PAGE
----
Learn a lesson from the sting operations

SOME of our MPs’ greed for money seems limitless. It would be very difficult for them to escape from the crime because the camera can’t lie. The corrupt practices by the people’s representatives have been exposed. Our present system has become a cesspool of corruption and crime with double talk as its motto. The system specialises in exploiting the Aam admi by painting a rosy future.

I think even a child knows how some of our parliamentarians and legislators, with humble beginnings, mint money and get rich in no time. They buy new houses, travel in big cars and throw lavish parties.

I feel all the political parties should learn a lesson from the two episodes and build internal vigilance. They must set up a transparent and accountable system to keep a watch on the activities of their members. There is need to audit the accounts of the parties and of individual members with special laws so that the corrupt members are brought to book.

Dr VITULL K. GUPTA, Bathinda

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The MPs who were caught accepting bribes in two sting operations are a blot on society. They have brought shame and disgrace to the country. Nothing short of their expulsion from Parliament is the need of the hour.

However, expulsion alone is not enough. We appeal to the President of India and the Lok Sabha Speaker to take appropriate steps to ensure that the MPs do not go scot free. They should be disqualified from holding any elective office and criminal proceedings should be initiated against them for their involvement in corruption.

S. K. NAYAR, President,
Indian Citizens’ Forum, Panchkula


Some MPs have lowered India’s prestige in the comity of nations and have brought shame to our parliamentary democracy. No doubt, they are being expelled from their respective Houses and political parties. But it is not enough.

The sting operations put the onus back on the people. Every citizen should be extra vigilant during elections and elect only those who deserve to be our MPs or MLAs. Otherwise, such incidents are bound to recur with sickening regularity in future.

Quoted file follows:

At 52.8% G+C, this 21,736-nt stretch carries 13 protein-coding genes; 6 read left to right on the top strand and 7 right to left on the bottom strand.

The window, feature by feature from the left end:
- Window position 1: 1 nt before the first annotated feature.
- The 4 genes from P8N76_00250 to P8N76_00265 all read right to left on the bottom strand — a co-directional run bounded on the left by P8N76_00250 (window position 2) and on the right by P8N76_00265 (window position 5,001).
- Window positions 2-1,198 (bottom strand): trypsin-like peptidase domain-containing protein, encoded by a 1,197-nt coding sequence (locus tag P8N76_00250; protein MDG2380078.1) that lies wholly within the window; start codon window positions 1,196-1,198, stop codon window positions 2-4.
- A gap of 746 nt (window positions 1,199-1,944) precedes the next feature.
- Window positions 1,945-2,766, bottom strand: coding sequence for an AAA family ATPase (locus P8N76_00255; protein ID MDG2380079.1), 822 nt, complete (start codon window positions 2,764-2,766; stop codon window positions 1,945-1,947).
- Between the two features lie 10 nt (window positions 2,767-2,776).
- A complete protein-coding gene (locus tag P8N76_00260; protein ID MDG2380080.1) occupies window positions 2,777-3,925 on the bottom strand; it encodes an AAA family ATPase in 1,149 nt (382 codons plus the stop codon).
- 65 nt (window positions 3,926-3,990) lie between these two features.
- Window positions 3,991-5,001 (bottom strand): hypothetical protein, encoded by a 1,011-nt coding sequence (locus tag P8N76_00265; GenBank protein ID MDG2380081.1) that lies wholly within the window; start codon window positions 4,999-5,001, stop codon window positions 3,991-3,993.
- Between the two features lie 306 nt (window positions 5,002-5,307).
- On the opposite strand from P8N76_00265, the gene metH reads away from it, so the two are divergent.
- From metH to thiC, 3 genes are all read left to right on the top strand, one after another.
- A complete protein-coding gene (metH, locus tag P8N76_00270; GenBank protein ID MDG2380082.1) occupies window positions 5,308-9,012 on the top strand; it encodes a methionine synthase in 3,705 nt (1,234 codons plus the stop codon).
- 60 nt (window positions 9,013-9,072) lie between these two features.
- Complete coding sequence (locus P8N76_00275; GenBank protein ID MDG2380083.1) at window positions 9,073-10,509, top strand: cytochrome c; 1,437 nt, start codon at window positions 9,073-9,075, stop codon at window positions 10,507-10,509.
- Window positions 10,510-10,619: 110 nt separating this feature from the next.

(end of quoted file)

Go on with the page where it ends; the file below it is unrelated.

Bassi Pathana (Fatehgarh Sahib)


The pertinent question is how to arrest moral decay in public life. In the first place, how are these worthies for whom the price tag is as low as Rs 5,000 considered fit enough to be MPs by their political bosses?

The leaders of all the political parties distribute tickets to persons only on the basis of their money power and winnability and thus sow the seeds of corruption. In the process, the political parties too become a part and parcel of such scams.

Leaders of the political parties too cannot be absolved of blame. As long as the criteria for awarding tickets is based on money rather than merit and moral values, there will be no end to scams of this kind, striking at the very root of democracy. It is a wake up call for the nation to do some soul-searching to arrest this downward slide in public life.



Our leaders often claim that India is the world’s largest democracy. Both Houses of Parliament are temples of democracy. Hence it is the sacred duty of every parliamentarian to work accordingly. But the corroborative evidence of accepting bribe by some of them for asking questions in Parliament has put the entire nation to shame. The guilty MPs should be given exemplary punishment.

Kalayat (Kaithal)


Bribes for raising questions in Parliament! Never heard of it before. Parliament’s image has already taken a beating because of the prevailing corruption and wrong-doing in public life. It seems everything is up for sale here. What a shame!

Is this the type of democracy we had bargained for in 1947 and which we often proclaim as one of our biggest achievements from our rooftops too often? What a fall! Forgive them, Lord, for they know not what harm they are doing to our country.

Wg-Cmdr S.C. KAPOOR (retd),
Noida (UP)


Going down memory lane

Childhood pays a second visit to man when he visits his school after a long time. The middle “The state of innocence” (Dec 6) reminded me of my visit to my school two months back. Even the strictest teacher smiled when I greeted him.

Always fantasising, children take strangers to be straight out of the fairy tales — those like the Snow-White or like the old witch of Hansel and Gretel. Childhood has been a recurring theme in English literature, including Ode: Intimations of Immortality from Recollections of Early Childhood by William Wordsworth:

“Heaven lies about us in our infancy!” Hence, the lamentation upon being grown up:

Whither is fled the visionary gleam?

Where is it now, the glory and the dream?


Timely decision

Punjab School Education Board Chairman Harbans Singh Sidhu’s decision to depute examiners directly to hold the examinations is significant and timely. His plan to formulate three sets of papers, make table-marking compulsory in the checking centres, reduce the time period of “reading” the question papers from 15 to 10 or five minutes, specially in border areas will ensure transparency.

However, the plan to make the papers short for the examinees so that they may get enough time to attempt answers seems to be a drawback. For, it may hinder the power of expression and reasoning.

ONKAR SINGH, Pandori-Nijjaran (Jalandhar)

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